Muallim is another winning team that presented DAWN, a snakes and ladders board game to help reduce bullying among schoolchildren. The board game is designed to educate primary school children about bullying and nurture their empathy to one another.
Nisma Khodaeh, a third-year student at the Faculty of Education in the Prince of Songkla University in the Pattani Campus, shared an experience that she witnessed when she was younger which inspired her to come up with the board game idea. “When I was in primary school, I had a very outgoing and lively friend. Volleyball was her favourite hobby. One day, she got an arm injury from a firework accident and could no longer play volleyball. As the days went by, she had been verbally bullied with a specific [harmful] word and became depressed. She completely lost all her self-confidence. I feel that it’s very tough to face such a situation. The thought of solving the problem always came to my mind. Besides, the forms of bullying in the southernmost provinces vary from other areas of the country. Another case resulted from a violent situation. One of my friends lost her father from a shooting. She was then joked about for not having a father – that was painful for her. After I heard about the Gen-U challenge, I immediately took up the opportunity to make a change.”
Khodaeh also noted, “We decided to focus on children of primary school age as they are like the roots of a tree. Good behaviour can be nurtured during these early years. Most of the board games available on the market right now are quite complex for children in this age range, so we apply it to the classic snakes and ladders game, making it easier to play. Participants can be in different positions – bullying others, being bullied and a helper or a hero. The DAWN board game sets up various situations, which encourage children to identify if the situation is considered bullying and brainstorm on how they can respond to it. For instance, the ones getting bullied will be voicing their opinions and giving suggestions on how to respond. If they have no idea about how to tackle the situation, they are able to summon help by picking up a Hero card. The game also questions the witnesses to the situation on how they can provide support.”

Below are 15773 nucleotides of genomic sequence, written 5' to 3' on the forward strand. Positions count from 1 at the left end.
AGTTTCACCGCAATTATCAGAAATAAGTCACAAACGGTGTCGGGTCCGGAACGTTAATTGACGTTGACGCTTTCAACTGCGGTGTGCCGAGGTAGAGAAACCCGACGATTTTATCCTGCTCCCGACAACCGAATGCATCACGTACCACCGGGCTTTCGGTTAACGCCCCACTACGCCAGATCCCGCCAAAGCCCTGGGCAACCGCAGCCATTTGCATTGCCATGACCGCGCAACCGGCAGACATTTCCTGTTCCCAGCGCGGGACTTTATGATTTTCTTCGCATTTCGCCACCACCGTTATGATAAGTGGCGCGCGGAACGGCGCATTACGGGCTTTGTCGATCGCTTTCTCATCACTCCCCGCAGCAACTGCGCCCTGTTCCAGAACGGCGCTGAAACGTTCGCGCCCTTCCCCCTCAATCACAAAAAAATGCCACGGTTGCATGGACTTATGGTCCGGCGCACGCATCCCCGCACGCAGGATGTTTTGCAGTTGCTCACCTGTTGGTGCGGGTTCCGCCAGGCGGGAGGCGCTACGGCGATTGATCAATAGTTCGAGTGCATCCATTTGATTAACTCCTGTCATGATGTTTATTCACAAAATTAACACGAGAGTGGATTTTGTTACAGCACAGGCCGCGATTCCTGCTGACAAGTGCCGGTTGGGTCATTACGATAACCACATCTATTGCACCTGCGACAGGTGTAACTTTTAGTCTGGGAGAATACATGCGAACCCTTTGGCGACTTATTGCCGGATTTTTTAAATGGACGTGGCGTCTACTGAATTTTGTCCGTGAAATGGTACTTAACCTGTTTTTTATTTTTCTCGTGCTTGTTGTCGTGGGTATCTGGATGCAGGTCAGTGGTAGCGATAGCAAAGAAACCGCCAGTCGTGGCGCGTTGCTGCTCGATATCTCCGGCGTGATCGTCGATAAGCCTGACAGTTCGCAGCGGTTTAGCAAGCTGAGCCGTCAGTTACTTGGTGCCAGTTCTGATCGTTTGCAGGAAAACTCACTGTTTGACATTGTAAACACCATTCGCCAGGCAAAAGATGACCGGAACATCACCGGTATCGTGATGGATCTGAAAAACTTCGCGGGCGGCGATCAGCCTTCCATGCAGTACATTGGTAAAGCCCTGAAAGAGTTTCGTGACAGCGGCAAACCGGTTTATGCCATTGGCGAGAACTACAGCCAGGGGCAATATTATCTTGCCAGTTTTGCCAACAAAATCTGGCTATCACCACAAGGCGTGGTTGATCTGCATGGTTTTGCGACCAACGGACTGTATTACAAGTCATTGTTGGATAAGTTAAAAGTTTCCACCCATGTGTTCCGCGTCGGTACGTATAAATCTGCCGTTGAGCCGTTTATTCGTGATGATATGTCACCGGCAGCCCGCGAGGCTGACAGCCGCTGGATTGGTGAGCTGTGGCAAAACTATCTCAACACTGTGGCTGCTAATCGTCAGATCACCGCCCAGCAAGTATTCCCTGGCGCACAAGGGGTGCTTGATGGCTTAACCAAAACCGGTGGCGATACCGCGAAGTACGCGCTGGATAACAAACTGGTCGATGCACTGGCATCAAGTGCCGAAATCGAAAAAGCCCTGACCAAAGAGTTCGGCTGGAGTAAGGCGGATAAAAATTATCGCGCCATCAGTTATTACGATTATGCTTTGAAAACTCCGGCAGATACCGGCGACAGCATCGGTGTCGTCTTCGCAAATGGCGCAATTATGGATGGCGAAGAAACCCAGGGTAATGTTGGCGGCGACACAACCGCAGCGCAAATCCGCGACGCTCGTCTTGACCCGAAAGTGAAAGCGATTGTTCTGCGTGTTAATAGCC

Regarding the implementation of the project, the team has started working with two major partners, including TK Park and Assalam Smart School Association of Thailand (ASSA). ASSA will support the dissemination of the board game in more than 60 schools in its network.
Vilasa Phongsathorn (Fah), Adolescent Development Programme Officer at UNICEF Thailand said, “The Gen-U 2020 Youth Challenge is organized to encourage youth aged 14-24 to be a part of solving problems that they face in their lives. This year, we focused on youth in the Pattani, Yala, Narathiwat and Songkhla provinces. UNICEF, UNDP and Saturday School Foundation are together organizing the challenge with the aim of highlighting the Sustainable Development Goals. Since the beginning of the application process in February, 466 youth from 110 teams applied and 15 teams were selected for the incubation round. All teams aim to solve problems that they face in their lives, such as dropping out of school, unemployment, teenage pregnancy, mental health, gender equality, sex education and the environment. Every team has taken the opportunity to improve their project through the workshop, bootcamp activities and guidance from mentors. They learned about problem-solving approaches by applying the method of Human Centred Design.”